MINOT, N.D. — We Americans love our nation's creation story.
We should love our creation story.
There is a lot to love. America has been aspirational since its founding. A society of free people endowed with unalienable rights including life, liberty, and the pursuit of happiness?
It's heady stuff.
What we Americans love a lot less is confronting the fact that we've frequently fallen short of those aspirations.
Thomas Jefferson was writing "all men are created equal" and that stuff about the pursuit of happiness while he simultaneously owned slaves.
American women didn't enjoy universal suffrage until well into the 20th century.
Less than a decade after ratifying the First Amendment we passed a law, the Sedition Act, criminalizing criticism of the government.
We've lived through Jim Crow and racial segregation.
We interred German nationals, and even German-speaking American citizens, during World War I. We interred Asian Americans during World War II.
Our government spies on us. Our government has conducted abusive scientific experiments on its citizens.
Our Supreme Court has upheld the imprisonment of anti-war protesters on the premise that their speech was too dangerous to be allowed, the denial of basic civil rights for Black Americans, the forced sterilization of individuals deemed by the state to be too stupid to be allowed to procreate.
Those things, unfortunately, are a part of our history too.
When I consider the debate over critical race theory in our schools, the opposing camps seem to be promoting two competing myopias.
One side wants to dwell on only the positive notes from the American story, while the other wants to focus on a darker depiction of our nation.
An example of the latter is the 1619 Project from The New York Times. This deeply flawed narrative, supposedly a blended work of academic research and journalism, was aimed at establishing that America's true founding was in 1619, when the first slaves arrived on our shores, and not 1776, when the American Revolution began.
It's a dogmatic and shallow work. It ignores that slavery existed in North America long before European colonization. It supposes that the American Revolution was fought to protect the institution of slavery from British efforts to end it, except that the British didn't really get around to banning slavery in its colonies until 1834, and even then it was only the empire's Caribbean colonies that enjoyed emancipation.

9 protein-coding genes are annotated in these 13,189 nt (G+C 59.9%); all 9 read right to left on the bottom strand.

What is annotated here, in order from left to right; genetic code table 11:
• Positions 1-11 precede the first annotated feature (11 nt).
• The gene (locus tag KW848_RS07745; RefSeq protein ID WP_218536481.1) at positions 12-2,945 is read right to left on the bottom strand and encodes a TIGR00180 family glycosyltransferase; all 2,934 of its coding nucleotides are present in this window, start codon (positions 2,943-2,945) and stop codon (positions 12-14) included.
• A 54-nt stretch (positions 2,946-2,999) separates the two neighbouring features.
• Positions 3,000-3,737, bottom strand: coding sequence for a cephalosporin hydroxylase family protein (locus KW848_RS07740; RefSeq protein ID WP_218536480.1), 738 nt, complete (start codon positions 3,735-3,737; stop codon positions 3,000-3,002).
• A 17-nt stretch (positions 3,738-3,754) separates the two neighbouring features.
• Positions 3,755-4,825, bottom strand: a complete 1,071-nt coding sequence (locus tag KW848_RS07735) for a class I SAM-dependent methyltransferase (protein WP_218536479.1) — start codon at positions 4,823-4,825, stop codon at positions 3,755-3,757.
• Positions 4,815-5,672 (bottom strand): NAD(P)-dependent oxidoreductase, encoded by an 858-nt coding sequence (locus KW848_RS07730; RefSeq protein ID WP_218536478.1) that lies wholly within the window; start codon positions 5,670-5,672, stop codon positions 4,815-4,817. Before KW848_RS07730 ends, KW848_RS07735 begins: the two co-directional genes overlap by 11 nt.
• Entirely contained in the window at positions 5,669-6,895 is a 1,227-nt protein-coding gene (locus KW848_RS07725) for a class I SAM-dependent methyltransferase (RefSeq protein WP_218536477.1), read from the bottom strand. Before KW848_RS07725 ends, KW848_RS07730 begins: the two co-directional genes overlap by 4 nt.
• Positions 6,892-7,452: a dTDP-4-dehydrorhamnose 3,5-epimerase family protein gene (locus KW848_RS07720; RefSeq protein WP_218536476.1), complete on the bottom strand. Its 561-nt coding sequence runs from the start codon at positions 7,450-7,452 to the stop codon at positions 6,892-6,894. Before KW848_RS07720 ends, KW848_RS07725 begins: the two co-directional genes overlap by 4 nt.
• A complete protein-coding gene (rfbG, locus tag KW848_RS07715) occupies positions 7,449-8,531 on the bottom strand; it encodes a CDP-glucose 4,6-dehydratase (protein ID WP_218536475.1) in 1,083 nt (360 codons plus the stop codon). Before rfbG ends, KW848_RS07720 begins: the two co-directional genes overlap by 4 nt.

The British ban on slavery finally came to India in 1848, the Gold Coast of Australia in 1874, and Nigeria in 1901.
Despite these shortcomings, the 1619 Project won the Pulitzer Prize, likely because, as an ideology, it's a good fit for the aforementioned negative myopia. It's now being promoted as curriculum in public schools.
Is it any wonder that thoughtful people oppose this?
I recently had a chat about critical race theory with my friend, Dr. Dan Conn, a professor of teacher education (a teacher of teachers, if you will) who works at Minot State University. He's a self-described progressive in his politics, and he supports critical race theory.
I expected to have an argument with him on the topic.
We found ourselves agreeing.
I asked him to define critical race theory, and I found nothing objectionable in the way he talked about it. To his mind, it's a willingness to confront the uglier parts of our history honestly and unflinchingly. A pursuit of uncomfortable truth, in other words, which sounds like a worthwhile endeavor to me.
We can love our country, and what it aims to be, while simultaneously being honest about its flaws.
But he also acknowledged that critical race theory has been "weaponized" — that was his word for it — by ideologues motivated by politics and not truth. He was specifically critical of the 1619 Project, which he likened not only to a sort of propaganda but a crass attempt by the Times to push its content to schools.
What Dr. Conn and I concluded is that history is complicated. Teaching it requires a great deal of nuance. What's needed is a dialogue where many people with many different viewpoints on our history feel comfortable weighing in without fear of reprisal.
Pretty much exactly the opposite of how public discourse works at the present moment.
When a Minnesota-based think tank called the Center of the American Experiment tried to host a thoughtful discussion about critical race theory in Moorhead recently the police had to be called after an overwrought protester disrupted the proceedings.
If we can break through that impulse to shout down the people saying things we find uncomfortable, if we can find the courage to confront our flaws while simultaneously acknowledging the progress we've made, we can likely found common ground on critical race theory.
It's a tall order, but I think we're up for it if we try.
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Rob Port, founder of SayAnythingBlog.com, is a Forum Communications commentator. Reach him on Twitter at @robport or via email at email@example.com.